Marshall Square developers may back off after commission vote

Wednesday, May 6, 2009 2:38 PM
Last updated Wednesday, Jan. 20, 2010 10:09 PM
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Developers for the Marshall Square development might back off on building at the Evans site after the Columbia County Commission voted Tuesday night to reduce the number of residential units on the property.

The commission voted 4-0 to approve changes to the 2007 site plan with conditions set forth by the Columbia County Planning Commission at its April 16 meeting.

One of the conditions included eliminating one of seven four-story residential buildings from the project, reducing the number of apartments from 338 to 288.

County commissioners added Tuesday another condition to the 47-acre planned unit development further limiting the possible number of apartments. They reduced the density to 14 residential units per acre on the 13.5 acres designated for the apartment development.

That change would cut the number of apartments planned for the development to 182, said Miller-Valentine Group senior developer Bill Marsh, who was heading the property’s residential development.

Mr. Marsh called the commission’s decision a “complete defeat.”

“It makes the project completely infeasible,” he said. “Obviously, there’s 0 percent chance that we would proceed with what they approved.”

Commission Chairman Ron Cross said that the county’s ordinance for apartment zoning is set at 14 units per acre, and the commission was concerned about setting a different density precedent.

“We really didn’t want to create the precedent there and didn’t feel like that kind of density would be good in that location either,” he said.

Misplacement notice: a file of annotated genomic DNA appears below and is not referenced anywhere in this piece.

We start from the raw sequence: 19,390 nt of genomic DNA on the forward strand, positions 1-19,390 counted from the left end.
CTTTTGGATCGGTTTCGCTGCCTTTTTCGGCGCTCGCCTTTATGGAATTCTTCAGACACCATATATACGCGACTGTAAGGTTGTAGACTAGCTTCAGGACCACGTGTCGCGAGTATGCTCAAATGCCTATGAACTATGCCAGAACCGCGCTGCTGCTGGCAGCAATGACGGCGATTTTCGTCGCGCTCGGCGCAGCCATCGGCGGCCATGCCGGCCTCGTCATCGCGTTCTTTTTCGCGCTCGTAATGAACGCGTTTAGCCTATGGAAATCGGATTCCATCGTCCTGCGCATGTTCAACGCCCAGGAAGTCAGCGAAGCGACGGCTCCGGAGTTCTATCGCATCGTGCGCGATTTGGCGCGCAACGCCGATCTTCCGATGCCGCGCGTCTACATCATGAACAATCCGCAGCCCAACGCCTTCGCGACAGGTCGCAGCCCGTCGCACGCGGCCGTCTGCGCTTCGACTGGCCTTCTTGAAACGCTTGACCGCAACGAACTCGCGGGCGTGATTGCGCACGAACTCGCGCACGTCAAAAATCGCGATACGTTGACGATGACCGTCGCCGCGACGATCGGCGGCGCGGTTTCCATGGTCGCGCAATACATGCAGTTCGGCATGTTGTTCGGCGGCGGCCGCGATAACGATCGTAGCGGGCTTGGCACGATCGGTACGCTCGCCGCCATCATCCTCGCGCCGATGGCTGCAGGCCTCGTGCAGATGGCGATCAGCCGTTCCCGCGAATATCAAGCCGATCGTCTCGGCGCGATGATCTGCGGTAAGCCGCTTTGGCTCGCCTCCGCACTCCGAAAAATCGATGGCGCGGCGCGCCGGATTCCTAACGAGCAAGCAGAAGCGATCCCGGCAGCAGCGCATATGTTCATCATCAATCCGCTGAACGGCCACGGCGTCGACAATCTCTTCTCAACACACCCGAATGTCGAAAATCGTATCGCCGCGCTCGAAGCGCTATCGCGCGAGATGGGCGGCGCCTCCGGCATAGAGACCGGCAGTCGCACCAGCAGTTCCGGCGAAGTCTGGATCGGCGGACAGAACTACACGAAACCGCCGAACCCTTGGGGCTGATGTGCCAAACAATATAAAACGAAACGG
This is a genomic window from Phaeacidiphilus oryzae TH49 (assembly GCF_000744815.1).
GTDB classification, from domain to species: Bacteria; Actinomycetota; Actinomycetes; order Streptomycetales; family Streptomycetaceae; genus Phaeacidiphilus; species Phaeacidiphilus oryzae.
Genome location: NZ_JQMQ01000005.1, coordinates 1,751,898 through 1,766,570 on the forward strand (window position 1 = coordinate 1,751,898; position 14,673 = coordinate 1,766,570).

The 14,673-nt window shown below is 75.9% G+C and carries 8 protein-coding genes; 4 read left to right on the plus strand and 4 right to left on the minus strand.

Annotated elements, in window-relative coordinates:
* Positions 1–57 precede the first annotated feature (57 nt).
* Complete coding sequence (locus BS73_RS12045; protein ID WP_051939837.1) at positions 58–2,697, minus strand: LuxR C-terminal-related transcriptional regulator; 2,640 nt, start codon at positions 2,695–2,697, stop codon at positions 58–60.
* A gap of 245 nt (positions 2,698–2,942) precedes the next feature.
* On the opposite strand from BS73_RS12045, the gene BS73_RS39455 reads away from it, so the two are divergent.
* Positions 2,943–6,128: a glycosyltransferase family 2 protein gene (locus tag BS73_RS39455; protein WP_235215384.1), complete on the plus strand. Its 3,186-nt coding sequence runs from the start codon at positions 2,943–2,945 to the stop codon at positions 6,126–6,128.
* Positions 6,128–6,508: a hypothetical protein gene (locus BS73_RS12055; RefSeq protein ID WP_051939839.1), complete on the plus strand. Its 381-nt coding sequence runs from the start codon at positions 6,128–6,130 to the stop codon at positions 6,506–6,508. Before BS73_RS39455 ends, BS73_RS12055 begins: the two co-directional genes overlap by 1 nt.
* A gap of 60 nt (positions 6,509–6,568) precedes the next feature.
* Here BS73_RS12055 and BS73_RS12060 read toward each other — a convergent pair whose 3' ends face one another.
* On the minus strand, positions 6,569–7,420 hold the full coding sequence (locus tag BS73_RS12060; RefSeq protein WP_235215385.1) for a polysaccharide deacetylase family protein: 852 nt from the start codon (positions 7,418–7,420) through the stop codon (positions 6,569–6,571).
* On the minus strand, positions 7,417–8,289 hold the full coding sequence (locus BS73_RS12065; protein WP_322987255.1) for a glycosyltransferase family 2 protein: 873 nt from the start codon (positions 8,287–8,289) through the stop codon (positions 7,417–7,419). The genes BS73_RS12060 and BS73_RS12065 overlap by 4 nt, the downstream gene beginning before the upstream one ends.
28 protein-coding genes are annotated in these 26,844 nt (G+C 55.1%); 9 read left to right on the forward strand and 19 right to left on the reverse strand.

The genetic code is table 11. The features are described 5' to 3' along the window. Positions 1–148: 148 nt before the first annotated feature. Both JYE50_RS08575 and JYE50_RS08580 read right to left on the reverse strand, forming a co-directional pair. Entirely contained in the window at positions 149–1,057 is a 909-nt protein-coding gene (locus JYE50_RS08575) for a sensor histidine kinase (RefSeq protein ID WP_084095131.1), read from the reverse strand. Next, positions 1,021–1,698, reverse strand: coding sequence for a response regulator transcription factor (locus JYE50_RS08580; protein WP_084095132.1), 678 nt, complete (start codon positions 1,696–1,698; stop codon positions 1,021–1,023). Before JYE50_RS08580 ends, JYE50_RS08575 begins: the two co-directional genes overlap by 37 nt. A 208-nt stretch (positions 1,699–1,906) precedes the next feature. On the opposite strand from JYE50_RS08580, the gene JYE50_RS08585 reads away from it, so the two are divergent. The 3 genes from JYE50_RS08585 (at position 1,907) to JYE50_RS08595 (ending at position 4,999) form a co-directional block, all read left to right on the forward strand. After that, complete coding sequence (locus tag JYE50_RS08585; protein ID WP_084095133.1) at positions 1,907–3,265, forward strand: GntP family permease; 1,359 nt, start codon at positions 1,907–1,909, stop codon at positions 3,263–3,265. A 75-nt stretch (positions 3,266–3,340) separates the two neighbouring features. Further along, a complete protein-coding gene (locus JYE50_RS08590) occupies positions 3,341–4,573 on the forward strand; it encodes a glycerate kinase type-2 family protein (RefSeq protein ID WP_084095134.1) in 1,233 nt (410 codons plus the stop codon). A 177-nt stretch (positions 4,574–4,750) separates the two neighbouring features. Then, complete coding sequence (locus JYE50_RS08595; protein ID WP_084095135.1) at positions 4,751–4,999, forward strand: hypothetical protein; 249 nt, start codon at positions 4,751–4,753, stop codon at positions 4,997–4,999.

Due to the current state of the economy, Mr. Marsh said that the whole project is on hold.

Without a significant number of residential units to help attract commercial establishments, he said Marshall Square likely won’t be worth pursuing.

“As a practical matter, there’s going to be a big mud hole sitting there because of this for a long time,” he said.

The vision for the development, Mr. Cross said, has been an “up-scale retail commercial center.” The commission never intended the development to become an apartment complex, he said.

“We’re ... limited in what we can enforce because it is private property, but the concept has just changed so much from what we endorsed in 2004,” he said. “There’s some real concerns that it’s going to deteriorate and not be anything the county can be proud of.”

Mr. Marsh said it’s too early for developers to decide the next step.

“We really haven’t’ had time to convene as a group and go through the options,” he said.

Reach Jenna Martin at 868-1222, ext. 109 or

jenna.martin@augustachronicle.com.

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Just My Opinion
5623
Points
Just My Opinion 05/06/09 - 03:05 pm
0
0
Well, I can't say that I'm